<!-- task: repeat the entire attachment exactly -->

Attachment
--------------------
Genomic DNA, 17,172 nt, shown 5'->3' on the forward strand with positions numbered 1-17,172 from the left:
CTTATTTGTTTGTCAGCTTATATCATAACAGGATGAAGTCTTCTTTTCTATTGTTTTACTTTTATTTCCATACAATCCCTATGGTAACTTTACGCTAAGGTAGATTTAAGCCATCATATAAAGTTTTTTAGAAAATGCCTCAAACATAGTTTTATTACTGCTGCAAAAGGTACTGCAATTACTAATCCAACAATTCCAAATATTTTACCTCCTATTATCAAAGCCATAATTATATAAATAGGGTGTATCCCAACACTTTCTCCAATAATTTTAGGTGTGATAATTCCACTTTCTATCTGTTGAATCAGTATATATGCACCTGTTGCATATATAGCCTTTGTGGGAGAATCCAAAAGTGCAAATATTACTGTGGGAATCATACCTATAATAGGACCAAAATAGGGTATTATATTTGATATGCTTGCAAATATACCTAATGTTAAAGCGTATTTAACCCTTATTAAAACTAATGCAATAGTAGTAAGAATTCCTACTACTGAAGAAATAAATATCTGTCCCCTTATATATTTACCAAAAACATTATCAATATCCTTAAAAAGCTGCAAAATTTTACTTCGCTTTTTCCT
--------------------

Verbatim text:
Genomic DNA, 17,172 nt, shown 5'->3' on the forward strand with positions numbered 1-17,172 from the left:
CTTATTTGTTTGTCAGCTTATATCATAACAGGATGAAGTCTTCTTTTCTATTGTTTTACTTTTATTTCCATACAATCCCTATGGTAACTTTACGCTAAGGTAGATTTAAGCCATCATATAAAGTTTTTTAGAAAATGCCTCAAACATAGTTTTATTACTGCTGCAAAAGGTACTGCAATTACTAATCCAACAATTCCAAATATTTTACCTCCTATTATCAAAGCCATAATTATATAAATAGGGTGTATCCCAACACTTTCTCCAATAATTTTAGGTGTGATAATTCCACTTTCTATCTGTTGAATCAGTATATATGCACCTGTTGCATATATAGCCTTTGTGGGAGAATCCAAAAGTGCAAATATTACTGTGGGAATCATACCTATAATAGGACCAAAATAGGGTATTATATTTGATATGCTTGCAAATATACCTAATGTTAAAGCGTATTTAACCCTTATTAAAACTAATGCAATAGTAGTAAGAATTCCTACTACTGAAGAAATAAATATCTGTCCCCTTATATATTTACCAAAAACATTATCAATATCCTTAAAAAGCTGCAAAATTTTACTTCGCTTTTTCCT